USCIS is also releasing another rule to provide temporary relief to immigrants affected by work authorization delays by extending the term of automatic work permit extensions for individuals who request a renewal. The rule was just submitted for review to the White House. Most work permit holders who file for renewals are currently eligible for an automatic 180-day extension if their license to work expires.
Meanwhile, according to USCIS data, many immigrants are waiting for their work permit renewals for much longer than that, typically for more than ten months. The third option is for USCIS to hire more caseworkers and improve processing technology in order to meet increased timetables for adjudicating applications, which it hopes to do by September 2023. According to agency data, USCIS currently has several thousand employment openings.
Caseworkers will be instructed by the agency to try to adjudicate requests for temporary work programs, such as H-1B and H-2A visas for agricultural workers, within two months. Work permits travel papers, and requests for temporary status extensions or adjustments should be reviewed within three months.
Other applications, such as those for U.S. citizenship, DACA renewals, and green card requests for immigrants sponsored by U.S. family members or employers, should be adjudicated within six months, according to the new processing criteria.
The backlog of applications at USCIS is part of a larger snag in the immigration system. The Justice Department is now managing 1.7 million unresolved court cases of deported aliens, while the State Department is dealing with a backlog of over 400,000 immigrant visa applicants waiting for interviews at US consulates, which hindered operations throughout the pandemic.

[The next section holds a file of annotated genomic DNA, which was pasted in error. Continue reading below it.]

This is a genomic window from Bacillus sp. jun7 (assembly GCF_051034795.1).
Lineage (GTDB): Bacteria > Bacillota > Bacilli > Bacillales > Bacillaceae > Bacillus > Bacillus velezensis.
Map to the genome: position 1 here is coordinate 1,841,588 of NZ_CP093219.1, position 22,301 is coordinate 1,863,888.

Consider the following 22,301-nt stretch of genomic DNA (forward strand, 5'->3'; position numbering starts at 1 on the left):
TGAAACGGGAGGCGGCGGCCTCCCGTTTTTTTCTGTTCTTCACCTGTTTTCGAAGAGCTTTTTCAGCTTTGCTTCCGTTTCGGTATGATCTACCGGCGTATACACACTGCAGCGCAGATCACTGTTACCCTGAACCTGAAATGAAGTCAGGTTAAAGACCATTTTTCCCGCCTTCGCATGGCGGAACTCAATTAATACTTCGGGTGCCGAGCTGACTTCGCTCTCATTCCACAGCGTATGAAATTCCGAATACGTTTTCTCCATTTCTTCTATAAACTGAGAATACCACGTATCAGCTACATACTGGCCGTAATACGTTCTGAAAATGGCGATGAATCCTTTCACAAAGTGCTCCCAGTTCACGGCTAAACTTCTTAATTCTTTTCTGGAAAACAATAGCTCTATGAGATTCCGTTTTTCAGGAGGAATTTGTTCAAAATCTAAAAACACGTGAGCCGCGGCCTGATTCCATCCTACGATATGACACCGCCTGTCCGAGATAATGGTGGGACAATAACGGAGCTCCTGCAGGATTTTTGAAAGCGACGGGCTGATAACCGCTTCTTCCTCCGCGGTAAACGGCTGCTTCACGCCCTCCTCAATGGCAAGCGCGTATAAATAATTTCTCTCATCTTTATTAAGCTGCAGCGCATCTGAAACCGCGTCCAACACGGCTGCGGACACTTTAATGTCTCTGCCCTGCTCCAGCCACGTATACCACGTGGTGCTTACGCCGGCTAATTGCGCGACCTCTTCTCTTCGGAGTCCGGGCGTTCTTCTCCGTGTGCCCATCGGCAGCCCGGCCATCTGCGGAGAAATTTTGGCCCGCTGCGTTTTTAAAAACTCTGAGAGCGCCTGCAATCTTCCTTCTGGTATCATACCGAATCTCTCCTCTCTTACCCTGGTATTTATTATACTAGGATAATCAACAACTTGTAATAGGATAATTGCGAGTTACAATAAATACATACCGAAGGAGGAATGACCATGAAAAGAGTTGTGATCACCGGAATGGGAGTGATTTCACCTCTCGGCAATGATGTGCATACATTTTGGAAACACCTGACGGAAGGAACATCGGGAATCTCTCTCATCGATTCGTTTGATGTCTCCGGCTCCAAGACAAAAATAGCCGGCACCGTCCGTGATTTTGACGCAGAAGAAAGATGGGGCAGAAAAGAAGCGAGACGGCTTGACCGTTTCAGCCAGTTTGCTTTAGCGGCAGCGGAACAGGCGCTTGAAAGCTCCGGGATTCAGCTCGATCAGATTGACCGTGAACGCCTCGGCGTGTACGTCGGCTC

The Biden administration has pledged to decrease these backlogs, which it links in part to Trump-era policies that reduced legal immigration and put more people in deportation proceedings. Although the USCIS has made procedural improvements to expedite processing, it still relies on paper records and forms.
USCIS received more than $400 million as part of a huge funding measure passed by Congress earlier this month to alleviate processing delays and application backlogs. President Biden requested Congress on Monday for an additional $765 million in the fiscal year 2023 to fund the backlog reduction effort.
Conchita Cruz, the co-founder of the Refuge Seeker Advocacy Project (ASAP), which works with over 280,000 immigrants who have sought asylum in the United States, termed USCIS’ plan to extend automatic work permit extensions a “great success.”
Lynden Melmed, USCIS’s senior lawyer under the George W. Bush administration, said Tuesday’s decision demonstrates that the agency acknowledges the seriousness of its case backlog and processing issue — and the humanitarian impact on applicants as well as the economic ramifications for U.S. employers.
Legal Disclaimer: This article is provided for information purposes only.